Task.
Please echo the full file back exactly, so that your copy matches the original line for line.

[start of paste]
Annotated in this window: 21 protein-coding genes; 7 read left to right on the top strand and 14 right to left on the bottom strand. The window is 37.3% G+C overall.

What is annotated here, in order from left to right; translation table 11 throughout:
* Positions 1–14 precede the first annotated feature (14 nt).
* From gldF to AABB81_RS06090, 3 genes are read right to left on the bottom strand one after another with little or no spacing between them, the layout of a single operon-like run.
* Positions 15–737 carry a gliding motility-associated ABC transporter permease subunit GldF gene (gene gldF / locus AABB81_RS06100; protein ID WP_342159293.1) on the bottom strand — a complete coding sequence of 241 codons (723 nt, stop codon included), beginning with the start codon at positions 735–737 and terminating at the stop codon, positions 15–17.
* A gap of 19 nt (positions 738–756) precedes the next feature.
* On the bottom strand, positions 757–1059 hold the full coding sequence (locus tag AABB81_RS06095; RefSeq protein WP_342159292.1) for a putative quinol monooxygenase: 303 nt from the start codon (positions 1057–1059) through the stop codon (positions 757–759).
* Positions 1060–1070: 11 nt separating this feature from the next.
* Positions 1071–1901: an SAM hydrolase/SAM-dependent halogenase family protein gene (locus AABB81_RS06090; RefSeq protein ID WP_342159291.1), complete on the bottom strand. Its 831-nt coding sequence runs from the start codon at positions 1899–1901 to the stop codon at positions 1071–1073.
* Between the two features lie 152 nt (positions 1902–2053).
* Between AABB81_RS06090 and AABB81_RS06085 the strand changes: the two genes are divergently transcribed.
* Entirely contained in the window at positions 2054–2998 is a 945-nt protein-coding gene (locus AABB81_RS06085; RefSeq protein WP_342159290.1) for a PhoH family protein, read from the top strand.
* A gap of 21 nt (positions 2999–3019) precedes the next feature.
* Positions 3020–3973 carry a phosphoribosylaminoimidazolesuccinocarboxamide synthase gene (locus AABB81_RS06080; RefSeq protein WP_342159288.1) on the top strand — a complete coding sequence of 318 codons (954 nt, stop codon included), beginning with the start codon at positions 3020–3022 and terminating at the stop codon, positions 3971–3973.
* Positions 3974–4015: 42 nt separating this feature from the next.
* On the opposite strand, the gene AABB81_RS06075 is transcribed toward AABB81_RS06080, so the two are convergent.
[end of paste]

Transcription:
Annotated in this window: 21 protein-coding genes; 7 read left to right on the top strand and 14 right to left on the bottom strand. The window is 37.3% G+C overall.

What is annotated here, in order from left to right; translation table 11 throughout:
* Positions 1–14 precede the first annotated feature (14 nt).
* From gldF to AABB81_RS06090, 3 genes are read right to left on the bottom strand one after another with little or no spacing between them, the layout of a single operon-like run.
* Positions 15–737 carry a gliding motility-associated ABC transporter permease subunit GldF gene (gene gldF / locus AABB81_RS06100; protein ID WP_342159293.1) on the bottom strand — a complete coding sequence of 241 codons (723 nt, stop codon included), beginning with the start codon at positions 735–737 and terminating at the stop codon, positions 15–17.
* A gap of 19 nt (positions 738–756) precedes the next feature.
* On the bottom strand, positions 757–1059 hold the full coding sequence (locus tag AABB81_RS06095; RefSeq protein WP_342159292.1) for a putative quinol monooxygenase: 303 nt from the start codon (positions 1057–1059) through the stop codon (positions 757–759).
* Positions 1060–1070: 11 nt separating this feature from the next.
* Positions 1071–1901: an SAM hydrolase/SAM-dependent halogenase family protein gene (locus AABB81_RS06090; RefSeq protein ID WP_342159291.1), complete on the bottom strand. Its 831-nt coding sequence runs from the start codon at positions 1899–1901 to the stop codon at positions 1071–1073.
* Between the two features lie 152 nt (positions 1902–2053).
* Between AABB81_RS06090 and AABB81_RS06085 the strand changes: the two genes are divergently transcribed.
* Entirely contained in the window at positions 2054–2998 is a 945-nt protein-coding gene (locus AABB81_RS06085; RefSeq protein WP_342159290.1) for a PhoH family protein, read from the top strand.
* A gap of 21 nt (positions 2999–3019) precedes the next feature.
* Positions 3020–3973 carry a phosphoribosylaminoimidazolesuccinocarboxamide synthase gene (locus AABB81_RS06080; RefSeq protein WP_342159288.1) on the top strand — a complete coding sequence of 318 codons (954 nt, stop codon included), beginning with the start codon at positions 3020–3022 and terminating at the stop codon, positions 3971–3973.
* Positions 3974–4015: 42 nt separating this feature from the next.
* On the opposite strand, the gene AABB81_RS06075 is transcribed toward AABB81_RS06080, so the two are convergent.